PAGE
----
For his feature debut, Lee Chang-dong's assistant Park Jung-bum decided to direct, write and star in a film that was inspired Jeon Seung-cheol, a North Korean refugee he met while attending Yonsei University; Jeon was diagnosed with stomach cancer and died in 2008, less than 6 years after he defected to South Korea. His effort paid off with "The Journals of Musan" netting 17 awards from major film festivals around the world.
In the film, Seung-cheol is is a North Korean refugee who struggles to adjust to life in Seoul, both financially and socially. He is sharing a small apartment with his dog and fellow defector Kyung-cheol, a "Broker" who helps refugees send remittances to their families in North Korea, although the two of them are radically different characters. Seung-cheol is a timid introvert who has decided to stay low in order to be part of his new country, while Kyung-cheol is anything but, as we watch him steal and con in order to earn his living. Both approaches prove futile, however, as life and past come crashing onto them.
Park Jung-bum directs a no-nonsense film that focuses on realism, to the point that it frequently acts as a documentary regarding the life of North Korean defectors. There is no "American Dream" here, as Seung-cheol and the people around him are highly unremarkable, with no exceptional skills or appearances, trying to survive in a world that does not seem to want them there. We watch the protagonist hired to do jobs for very little money, like pasting posters on the wall or working the nightshift on a karaoke parlor, only to be verbally abused, beaten, and kicked out for things that are not his fault.
In this setting, his desperate effort to do his best and the right thing seems tragic, particularly since even the few moments of happiness and success are always followed by tragedy, with the finale being the apogee of this tactic. His attitude and fate draw sympathy, but Park seems to not want even that, since a confession in the church that seems to be his only solace, reveals another, shocking side of Seung-cheol, while, along with his "explosion", highlights the fact that the survival for the lowest "castes" is inevitably connected with violence.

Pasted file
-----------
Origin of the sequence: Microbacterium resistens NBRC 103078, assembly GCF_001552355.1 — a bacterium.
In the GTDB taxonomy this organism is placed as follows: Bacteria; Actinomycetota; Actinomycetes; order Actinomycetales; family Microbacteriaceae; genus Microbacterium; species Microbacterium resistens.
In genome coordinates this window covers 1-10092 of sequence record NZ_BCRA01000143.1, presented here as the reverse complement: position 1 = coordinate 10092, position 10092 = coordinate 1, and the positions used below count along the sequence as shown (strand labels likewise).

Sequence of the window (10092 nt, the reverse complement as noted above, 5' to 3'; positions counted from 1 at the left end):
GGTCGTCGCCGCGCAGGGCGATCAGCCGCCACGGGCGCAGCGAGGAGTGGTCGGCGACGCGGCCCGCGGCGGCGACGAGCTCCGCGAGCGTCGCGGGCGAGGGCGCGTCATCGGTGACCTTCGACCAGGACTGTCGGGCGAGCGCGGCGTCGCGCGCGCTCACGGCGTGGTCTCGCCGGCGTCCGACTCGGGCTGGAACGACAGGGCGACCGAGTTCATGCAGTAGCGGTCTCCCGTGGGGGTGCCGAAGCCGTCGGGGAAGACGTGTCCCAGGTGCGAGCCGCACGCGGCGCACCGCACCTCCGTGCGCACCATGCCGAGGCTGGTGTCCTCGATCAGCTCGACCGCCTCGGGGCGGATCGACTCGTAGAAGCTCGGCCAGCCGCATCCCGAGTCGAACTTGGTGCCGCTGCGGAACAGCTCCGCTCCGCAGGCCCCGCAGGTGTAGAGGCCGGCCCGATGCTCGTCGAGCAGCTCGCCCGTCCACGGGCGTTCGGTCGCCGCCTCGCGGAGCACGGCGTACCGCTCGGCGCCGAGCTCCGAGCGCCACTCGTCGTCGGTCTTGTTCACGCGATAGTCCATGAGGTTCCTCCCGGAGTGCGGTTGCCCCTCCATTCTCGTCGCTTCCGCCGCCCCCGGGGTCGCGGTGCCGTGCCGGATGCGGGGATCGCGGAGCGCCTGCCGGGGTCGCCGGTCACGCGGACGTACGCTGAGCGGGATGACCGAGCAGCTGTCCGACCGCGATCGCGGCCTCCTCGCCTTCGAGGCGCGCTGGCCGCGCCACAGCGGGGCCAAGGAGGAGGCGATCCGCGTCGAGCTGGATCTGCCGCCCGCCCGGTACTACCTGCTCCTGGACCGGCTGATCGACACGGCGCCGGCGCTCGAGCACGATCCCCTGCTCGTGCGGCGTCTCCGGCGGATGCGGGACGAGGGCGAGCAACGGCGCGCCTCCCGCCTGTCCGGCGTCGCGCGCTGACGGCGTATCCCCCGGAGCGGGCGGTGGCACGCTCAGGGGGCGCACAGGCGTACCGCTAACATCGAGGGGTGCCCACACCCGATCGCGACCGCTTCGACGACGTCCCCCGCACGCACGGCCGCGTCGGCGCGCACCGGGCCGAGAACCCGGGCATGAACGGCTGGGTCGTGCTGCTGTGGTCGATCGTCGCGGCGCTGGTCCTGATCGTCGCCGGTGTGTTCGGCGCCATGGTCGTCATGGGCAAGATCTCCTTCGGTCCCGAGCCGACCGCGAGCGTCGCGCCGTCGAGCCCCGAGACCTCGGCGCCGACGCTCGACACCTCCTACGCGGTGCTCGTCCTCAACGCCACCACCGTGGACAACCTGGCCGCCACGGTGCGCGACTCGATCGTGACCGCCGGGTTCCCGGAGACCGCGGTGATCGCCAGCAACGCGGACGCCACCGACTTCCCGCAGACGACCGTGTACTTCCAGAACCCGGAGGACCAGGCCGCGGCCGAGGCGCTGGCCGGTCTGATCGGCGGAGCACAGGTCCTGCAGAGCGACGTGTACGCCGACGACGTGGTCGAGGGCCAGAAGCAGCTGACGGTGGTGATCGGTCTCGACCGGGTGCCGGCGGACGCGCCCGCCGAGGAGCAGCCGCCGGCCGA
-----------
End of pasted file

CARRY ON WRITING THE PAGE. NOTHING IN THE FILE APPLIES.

As an actor, Park Jung-bum highlights the aforementioned struggles and fate with a measured realism, without many words, but more with his stance and look, in a rather impactful performance. Jin Yong-wook as Kyeong-cheol is also quite good in an almost opposite kind of performance, with the difference in the way the two actors and subsequently, characters conduct themselves forming one of the main axes of the film as much as highlighting their chemistry.
Kim Jong-sun's cinematography also implements this documentary-like realism, through his use of handheld cameras that occasionally seem to chase after the protagonist, while the bleak colors that dominate the image match the events and the psychology of the characters quite fittingly. His tactic of frequently focusing on Seung-cheol back, particularly in the moments he experiences something bad, is also fitting, as it highlights the fact that the protagonist feels shame. Jo Hyun-joo's editing implements a diverse pace, occasionally fast occasionally slow, which moves somewhere between the arthouse and the documentary.
"The Journals of Musan" is a very rewarding film that manages to shed a realistic light to the lives of North Korean refugees, and that is where its true value lies.
Review by Panos Kotzathanasis
Available on DVD from YESASIA
Panos Kotzathanasis is a film critic and reviewer specialising in East Asian Cinema. He is the founder of Asian Film Vault, administrator of Asian Movie Pulse and also writes for Taste of Cinema, Eastern Kicks, China Policy Institute and Filmboy. You can follow him on Twitter and Facebook. Panos Kotzathanasis can be contacted via email@example.com.
"[Hancinema Film Review] "The Journals of Musan""
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